An example of this is one of its oldest and largest franchisees, TDT Plumbing, located in Houston.


Increase customer base

Adding pipe lining as a service to a business can create an influx of work and simultaneously help stabilize a company financially. While smaller plumbing projects can bring in anywhere from $100 to $2,000, pipe-lining projects can range from $3,000 to $500,000.

TDT Plumbing, a full-service plumbing contractor that does everything from pipe-leak investigations to water heater replacements, receives about 30% to 50% of its annual revenue from pipe-lining projects.

Contractors can increase business and maximize their customer base if their service list was extended to include pipe lining. This is especially helpful for plumbing businesses that are in smaller towns, face stiff competition or are eliminating out-dated or nonapplicable services. When looking to fill a void, pipe lining is an ideal service to add. Other benefits include:

  • Happy customers. It’s a simple concept: Give the customers what they want. Ever met any homeowners who are excited to have their home ripped up due to a repipe, or a building engineer who is happy to inform tenants of plumbing shutdowns? Tell a customer about the technology that brings pipes to a better-than-new condition without having to tear out the pipes and watch his face light up.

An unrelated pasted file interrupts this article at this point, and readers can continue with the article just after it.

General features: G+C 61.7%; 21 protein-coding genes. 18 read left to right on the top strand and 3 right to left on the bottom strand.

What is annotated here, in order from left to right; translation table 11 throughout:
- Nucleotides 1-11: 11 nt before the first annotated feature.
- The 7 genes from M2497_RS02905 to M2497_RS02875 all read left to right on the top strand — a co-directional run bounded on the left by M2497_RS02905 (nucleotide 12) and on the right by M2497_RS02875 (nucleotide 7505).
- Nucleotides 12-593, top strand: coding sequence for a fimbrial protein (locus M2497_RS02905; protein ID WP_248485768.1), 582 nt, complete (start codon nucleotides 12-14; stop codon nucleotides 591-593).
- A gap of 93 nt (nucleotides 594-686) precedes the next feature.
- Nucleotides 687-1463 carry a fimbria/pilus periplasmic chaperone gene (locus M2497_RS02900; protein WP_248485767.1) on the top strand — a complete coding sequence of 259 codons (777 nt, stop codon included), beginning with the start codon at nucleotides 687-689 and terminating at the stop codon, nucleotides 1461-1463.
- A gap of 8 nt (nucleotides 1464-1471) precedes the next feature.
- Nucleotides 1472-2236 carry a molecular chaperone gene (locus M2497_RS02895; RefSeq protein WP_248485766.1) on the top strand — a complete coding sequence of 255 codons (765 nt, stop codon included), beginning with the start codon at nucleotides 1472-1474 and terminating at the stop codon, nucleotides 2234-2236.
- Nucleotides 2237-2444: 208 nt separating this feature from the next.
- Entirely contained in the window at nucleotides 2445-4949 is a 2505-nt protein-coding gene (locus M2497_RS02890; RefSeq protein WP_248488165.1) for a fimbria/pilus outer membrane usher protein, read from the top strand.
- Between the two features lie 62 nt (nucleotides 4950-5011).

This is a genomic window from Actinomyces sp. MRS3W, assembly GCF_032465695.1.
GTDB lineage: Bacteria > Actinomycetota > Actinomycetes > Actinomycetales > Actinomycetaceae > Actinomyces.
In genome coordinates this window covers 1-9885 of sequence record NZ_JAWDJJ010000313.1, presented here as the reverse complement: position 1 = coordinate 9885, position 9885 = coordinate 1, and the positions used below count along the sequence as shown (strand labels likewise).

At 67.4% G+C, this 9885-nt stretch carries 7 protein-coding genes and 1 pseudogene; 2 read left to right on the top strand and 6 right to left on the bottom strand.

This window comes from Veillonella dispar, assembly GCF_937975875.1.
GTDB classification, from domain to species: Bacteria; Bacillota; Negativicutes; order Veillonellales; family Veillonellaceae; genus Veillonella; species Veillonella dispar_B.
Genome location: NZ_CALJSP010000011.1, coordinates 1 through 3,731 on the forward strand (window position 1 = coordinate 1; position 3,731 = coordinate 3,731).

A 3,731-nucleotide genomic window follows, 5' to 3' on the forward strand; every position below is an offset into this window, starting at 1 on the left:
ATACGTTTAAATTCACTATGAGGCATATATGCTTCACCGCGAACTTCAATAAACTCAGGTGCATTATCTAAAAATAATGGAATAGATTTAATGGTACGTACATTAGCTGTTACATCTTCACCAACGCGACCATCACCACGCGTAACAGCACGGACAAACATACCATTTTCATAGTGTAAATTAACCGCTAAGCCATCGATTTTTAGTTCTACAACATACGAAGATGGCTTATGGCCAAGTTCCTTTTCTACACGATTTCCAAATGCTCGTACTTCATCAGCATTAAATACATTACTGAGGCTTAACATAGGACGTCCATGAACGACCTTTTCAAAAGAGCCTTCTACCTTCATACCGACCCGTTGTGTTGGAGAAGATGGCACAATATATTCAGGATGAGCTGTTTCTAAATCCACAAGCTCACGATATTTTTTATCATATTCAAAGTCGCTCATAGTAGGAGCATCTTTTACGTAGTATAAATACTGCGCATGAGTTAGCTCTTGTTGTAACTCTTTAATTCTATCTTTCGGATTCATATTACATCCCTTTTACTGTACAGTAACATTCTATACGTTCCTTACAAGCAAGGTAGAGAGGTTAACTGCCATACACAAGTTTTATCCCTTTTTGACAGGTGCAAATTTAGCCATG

“The customers experience the biggest difference when comparing pipe lining to repiping,” says Gary Gould, CEO of TDT Plumbing. “What the customer saves in headache, expensive cosmetic damages, convenience and overall cost are definitely what they like the best about pipe lining.”

  • Opens the door to well-paying commercial projects. Offering pipe-lining services can turn a small-town plumbing company into a business-to-business provider. Instead of buying advertising mailers for homeowners, salesmen could be rubbing elbows with executives and engineers from property management companies, commercial properties and industrial facilities.

“ePIPE gave us the stepping stone to take on $500,000 to $1.5 million projects we would have never been able to get before,” Gould says. “Commercial projects are the most profitable. They are the types of jobs where I can have eight men do a $1 million project for a large profit. These are the jobs that make me, as a plumbing business owner, happy.”

  • Do more with fewer crew members. Many workers and skilled laborers are needed to complete repipe projects. Pipe lining allows plumbing businesses to take on more profitable projects with a far smaller crew. That means spending less on labor per project and more men available for other projects.

“We can make more revenue with fewer men, and that’s the biggest benefit to us,” Gould says.

  • The solution customers are looking for. Due to the overwhelming benefits over traditional repipes, pipe lining is increasingly requested by homeowners, property managers, construction contractors and engineers.

“Pipe lining has become more and more well known,” Gould says, explaining that his business’ number of website inquiries and calls about pipe-lining solutions have continued to increase with time. “Pipe lining has kept us afloat. It’s been real good for us.”